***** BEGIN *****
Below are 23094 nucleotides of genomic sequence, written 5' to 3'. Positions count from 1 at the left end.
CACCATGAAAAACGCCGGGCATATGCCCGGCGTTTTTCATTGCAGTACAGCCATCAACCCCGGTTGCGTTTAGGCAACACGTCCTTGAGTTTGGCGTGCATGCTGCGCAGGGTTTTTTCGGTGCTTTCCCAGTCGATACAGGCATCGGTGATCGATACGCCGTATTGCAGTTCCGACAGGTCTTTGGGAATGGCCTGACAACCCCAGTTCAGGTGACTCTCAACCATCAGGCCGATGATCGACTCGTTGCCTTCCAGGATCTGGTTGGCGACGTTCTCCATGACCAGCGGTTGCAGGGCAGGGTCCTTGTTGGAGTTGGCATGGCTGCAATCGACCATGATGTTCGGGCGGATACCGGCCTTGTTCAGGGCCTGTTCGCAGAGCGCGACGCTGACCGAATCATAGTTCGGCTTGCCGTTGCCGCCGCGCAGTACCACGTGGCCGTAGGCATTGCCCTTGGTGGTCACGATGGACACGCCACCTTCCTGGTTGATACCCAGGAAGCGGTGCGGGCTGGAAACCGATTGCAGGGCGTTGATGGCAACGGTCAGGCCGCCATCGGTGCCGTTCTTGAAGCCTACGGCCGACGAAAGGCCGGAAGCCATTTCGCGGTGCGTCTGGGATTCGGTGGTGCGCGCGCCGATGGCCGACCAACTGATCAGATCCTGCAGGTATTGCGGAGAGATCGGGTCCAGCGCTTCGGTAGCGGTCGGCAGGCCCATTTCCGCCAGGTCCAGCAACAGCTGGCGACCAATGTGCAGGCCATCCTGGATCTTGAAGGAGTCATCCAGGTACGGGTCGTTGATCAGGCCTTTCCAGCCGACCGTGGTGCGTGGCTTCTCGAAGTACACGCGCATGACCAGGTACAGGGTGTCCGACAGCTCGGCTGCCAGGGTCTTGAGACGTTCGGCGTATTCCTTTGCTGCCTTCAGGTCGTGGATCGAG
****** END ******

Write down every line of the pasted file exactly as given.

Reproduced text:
Below are 23094 nucleotides of genomic sequence, written 5' to 3'. Positions count from 1 at the left end.
CACCATGAAAAACGCCGGGCATATGCCCGGCGTTTTTCATTGCAGTACAGCCATCAACCCCGGTTGCGTTTAGGCAACACGTCCTTGAGTTTGGCGTGCATGCTGCGCAGGGTTTTTTCGGTGCTTTCCCAGTCGATACAGGCATCGGTGATCGATACGCCGTATTGCAGTTCCGACAGGTCTTTGGGAATGGCCTGACAACCCCAGTTCAGGTGACTCTCAACCATCAGGCCGATGATCGACTCGTTGCCTTCCAGGATCTGGTTGGCGACGTTCTCCATGACCAGCGGTTGCAGGGCAGGGTCCTTGTTGGAGTTGGCATGGCTGCAATCGACCATGATGTTCGGGCGGATACCGGCCTTGTTCAGGGCCTGTTCGCAGAGCGCGACGCTGACCGAATCATAGTTCGGCTTGCCGTTGCCGCCGCGCAGTACCACGTGGCCGTAGGCATTGCCCTTGGTGGTCACGATGGACACGCCACCTTCCTGGTTGATACCCAGGAAGCGGTGCGGGCTGGAAACCGATTGCAGGGCGTTGATGGCAACGGTCAGGCCGCCATCGGTGCCGTTCTTGAAGCCTACGGCCGACGAAAGGCCGGAAGCCATTTCGCGGTGCGTCTGGGATTCGGTGGTGCGCGCGCCGATGGCCGACCAACTGATCAGATCCTGCAGGTATTGCGGAGAGATCGGGTCCAGCGCTTCGGTAGCGGTCGGCAGGCCCATTTCCGCCAGGTCCAGCAACAGCTGGCGACCAATGTGCAGGCCATCCTGGATCTTGAAGGAGTCATCCAGGTACGGGTCGTTGATCAGGCCTTTCCAGCCGACCGTGGTGCGTGGCTTCTCGAAGTACACGCGCATGACCAGGTACAGGGTGTCCGACAGCTCGGCTGCCAGGGTCTTGAGACGTTCGGCGTATTCCTTTGCTGCCTTCAGGTCGTGGATCGAG